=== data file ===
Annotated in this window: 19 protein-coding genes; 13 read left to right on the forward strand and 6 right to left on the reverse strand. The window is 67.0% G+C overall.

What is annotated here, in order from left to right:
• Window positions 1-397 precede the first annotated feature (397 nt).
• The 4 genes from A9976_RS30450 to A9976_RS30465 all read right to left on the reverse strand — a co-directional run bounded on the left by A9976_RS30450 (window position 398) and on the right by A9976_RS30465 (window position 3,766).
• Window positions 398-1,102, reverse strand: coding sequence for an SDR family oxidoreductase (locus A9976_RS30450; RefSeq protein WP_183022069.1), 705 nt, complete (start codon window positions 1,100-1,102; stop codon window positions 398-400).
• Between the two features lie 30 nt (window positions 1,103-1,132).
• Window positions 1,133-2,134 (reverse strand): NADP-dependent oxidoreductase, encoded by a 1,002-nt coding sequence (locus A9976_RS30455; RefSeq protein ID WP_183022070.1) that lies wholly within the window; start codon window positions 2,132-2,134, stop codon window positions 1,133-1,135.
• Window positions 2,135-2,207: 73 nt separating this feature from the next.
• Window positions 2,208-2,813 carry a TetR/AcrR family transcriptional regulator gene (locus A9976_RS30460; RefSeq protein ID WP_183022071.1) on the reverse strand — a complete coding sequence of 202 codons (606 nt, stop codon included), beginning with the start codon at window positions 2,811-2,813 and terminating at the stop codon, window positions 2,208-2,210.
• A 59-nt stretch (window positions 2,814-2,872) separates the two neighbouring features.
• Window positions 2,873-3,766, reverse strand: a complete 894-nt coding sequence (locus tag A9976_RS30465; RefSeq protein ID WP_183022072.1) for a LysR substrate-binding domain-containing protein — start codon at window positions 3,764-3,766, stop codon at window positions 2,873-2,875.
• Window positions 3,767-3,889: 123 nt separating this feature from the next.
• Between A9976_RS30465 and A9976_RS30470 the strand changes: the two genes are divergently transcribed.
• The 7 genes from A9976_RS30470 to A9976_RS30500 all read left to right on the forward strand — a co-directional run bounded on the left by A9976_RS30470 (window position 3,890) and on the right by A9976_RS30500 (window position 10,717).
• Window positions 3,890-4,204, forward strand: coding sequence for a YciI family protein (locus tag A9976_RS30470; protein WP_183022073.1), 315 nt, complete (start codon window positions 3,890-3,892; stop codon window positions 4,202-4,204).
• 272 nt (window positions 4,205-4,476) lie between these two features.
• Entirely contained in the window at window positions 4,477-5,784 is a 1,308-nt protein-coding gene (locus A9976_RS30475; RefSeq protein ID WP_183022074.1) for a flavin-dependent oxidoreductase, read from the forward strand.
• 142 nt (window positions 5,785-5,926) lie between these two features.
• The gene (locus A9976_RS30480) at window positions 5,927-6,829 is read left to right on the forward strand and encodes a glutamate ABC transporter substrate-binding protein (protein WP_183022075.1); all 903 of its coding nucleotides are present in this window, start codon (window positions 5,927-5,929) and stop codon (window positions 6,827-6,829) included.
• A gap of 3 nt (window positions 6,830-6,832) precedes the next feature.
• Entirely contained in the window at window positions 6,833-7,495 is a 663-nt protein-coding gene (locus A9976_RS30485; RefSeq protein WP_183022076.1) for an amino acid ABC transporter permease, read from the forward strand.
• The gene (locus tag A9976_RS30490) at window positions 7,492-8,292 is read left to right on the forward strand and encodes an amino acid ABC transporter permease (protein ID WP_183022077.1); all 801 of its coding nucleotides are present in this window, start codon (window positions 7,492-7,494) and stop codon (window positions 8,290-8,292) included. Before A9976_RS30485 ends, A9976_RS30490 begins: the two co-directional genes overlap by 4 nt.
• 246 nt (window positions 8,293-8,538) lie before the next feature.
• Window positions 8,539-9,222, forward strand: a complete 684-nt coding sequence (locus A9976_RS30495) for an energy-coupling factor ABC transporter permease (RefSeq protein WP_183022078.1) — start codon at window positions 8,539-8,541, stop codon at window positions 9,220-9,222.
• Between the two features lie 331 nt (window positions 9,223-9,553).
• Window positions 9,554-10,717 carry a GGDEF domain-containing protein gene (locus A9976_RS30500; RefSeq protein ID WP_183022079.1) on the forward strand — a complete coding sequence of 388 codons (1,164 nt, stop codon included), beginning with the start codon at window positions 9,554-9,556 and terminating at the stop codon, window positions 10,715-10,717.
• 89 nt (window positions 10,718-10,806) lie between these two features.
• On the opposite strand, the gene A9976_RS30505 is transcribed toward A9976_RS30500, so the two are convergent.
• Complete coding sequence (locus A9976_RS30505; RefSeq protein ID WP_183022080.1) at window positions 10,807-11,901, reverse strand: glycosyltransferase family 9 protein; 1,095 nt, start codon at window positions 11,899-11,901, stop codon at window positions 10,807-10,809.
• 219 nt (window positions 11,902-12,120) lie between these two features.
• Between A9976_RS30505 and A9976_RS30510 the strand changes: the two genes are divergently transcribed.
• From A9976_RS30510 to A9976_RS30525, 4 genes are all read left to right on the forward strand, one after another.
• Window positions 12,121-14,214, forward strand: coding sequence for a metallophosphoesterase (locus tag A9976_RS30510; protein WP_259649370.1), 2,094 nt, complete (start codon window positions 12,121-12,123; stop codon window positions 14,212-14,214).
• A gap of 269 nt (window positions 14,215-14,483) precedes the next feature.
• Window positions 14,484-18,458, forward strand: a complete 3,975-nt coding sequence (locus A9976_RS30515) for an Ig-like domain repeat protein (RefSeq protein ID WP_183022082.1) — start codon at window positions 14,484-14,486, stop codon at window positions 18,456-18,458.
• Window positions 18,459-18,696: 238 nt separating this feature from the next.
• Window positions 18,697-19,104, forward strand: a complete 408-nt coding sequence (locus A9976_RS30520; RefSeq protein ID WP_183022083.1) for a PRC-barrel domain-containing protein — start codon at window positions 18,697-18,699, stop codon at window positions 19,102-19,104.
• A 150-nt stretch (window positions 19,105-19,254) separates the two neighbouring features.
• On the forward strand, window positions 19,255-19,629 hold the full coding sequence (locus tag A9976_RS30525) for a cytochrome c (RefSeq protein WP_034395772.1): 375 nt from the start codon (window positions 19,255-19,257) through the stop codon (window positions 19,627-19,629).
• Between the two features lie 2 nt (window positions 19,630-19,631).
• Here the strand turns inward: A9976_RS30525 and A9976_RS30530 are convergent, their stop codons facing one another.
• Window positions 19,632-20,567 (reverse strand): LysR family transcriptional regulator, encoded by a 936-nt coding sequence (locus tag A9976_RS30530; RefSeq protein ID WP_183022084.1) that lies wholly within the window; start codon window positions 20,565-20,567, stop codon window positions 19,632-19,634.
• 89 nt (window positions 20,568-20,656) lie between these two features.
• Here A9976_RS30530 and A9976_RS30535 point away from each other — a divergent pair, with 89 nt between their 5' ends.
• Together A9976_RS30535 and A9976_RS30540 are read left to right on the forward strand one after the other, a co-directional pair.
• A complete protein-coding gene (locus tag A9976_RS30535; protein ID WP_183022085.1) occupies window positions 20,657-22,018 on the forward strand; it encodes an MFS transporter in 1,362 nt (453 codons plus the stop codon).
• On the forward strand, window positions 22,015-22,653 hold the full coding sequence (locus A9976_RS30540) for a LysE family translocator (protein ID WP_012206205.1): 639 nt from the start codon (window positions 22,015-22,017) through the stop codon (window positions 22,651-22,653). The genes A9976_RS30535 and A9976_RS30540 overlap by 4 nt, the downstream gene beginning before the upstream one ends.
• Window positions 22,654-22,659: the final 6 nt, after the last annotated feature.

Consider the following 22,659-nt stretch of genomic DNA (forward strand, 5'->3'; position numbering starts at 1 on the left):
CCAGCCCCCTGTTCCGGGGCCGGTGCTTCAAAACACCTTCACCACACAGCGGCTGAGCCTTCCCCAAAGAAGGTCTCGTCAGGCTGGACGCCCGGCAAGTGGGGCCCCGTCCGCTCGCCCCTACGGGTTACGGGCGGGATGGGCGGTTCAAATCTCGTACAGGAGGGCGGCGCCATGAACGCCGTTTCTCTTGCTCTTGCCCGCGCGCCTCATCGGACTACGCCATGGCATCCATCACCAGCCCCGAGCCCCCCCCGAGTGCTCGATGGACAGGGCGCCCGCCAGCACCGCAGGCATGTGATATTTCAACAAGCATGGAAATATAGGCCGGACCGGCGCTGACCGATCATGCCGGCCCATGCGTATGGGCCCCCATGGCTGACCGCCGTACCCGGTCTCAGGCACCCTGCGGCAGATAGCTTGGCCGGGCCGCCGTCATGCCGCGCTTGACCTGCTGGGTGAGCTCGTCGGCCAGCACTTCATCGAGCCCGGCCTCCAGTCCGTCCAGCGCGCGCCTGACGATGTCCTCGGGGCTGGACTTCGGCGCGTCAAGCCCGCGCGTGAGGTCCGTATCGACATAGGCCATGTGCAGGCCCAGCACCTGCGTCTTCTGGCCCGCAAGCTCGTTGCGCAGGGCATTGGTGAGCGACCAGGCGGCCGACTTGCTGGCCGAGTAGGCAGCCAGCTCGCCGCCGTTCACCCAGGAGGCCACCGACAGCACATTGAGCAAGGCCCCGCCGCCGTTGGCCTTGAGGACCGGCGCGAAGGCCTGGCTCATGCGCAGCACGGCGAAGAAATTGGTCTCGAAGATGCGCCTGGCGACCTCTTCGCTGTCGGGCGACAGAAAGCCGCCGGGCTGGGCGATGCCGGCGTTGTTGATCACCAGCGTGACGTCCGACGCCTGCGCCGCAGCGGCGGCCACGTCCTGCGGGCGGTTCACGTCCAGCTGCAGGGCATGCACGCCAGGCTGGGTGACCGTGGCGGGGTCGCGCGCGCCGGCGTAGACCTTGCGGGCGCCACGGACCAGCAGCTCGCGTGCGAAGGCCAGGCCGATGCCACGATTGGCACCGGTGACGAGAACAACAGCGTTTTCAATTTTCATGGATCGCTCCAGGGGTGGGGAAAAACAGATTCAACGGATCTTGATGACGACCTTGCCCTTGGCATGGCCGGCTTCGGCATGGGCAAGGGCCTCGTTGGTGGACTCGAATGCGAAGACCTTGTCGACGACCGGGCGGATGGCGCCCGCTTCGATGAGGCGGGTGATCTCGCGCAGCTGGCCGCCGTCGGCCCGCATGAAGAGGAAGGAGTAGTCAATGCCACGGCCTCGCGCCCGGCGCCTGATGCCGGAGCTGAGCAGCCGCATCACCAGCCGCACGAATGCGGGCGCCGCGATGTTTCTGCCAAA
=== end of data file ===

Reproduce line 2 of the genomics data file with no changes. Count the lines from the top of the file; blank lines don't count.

What is annotated here, in order from left to right: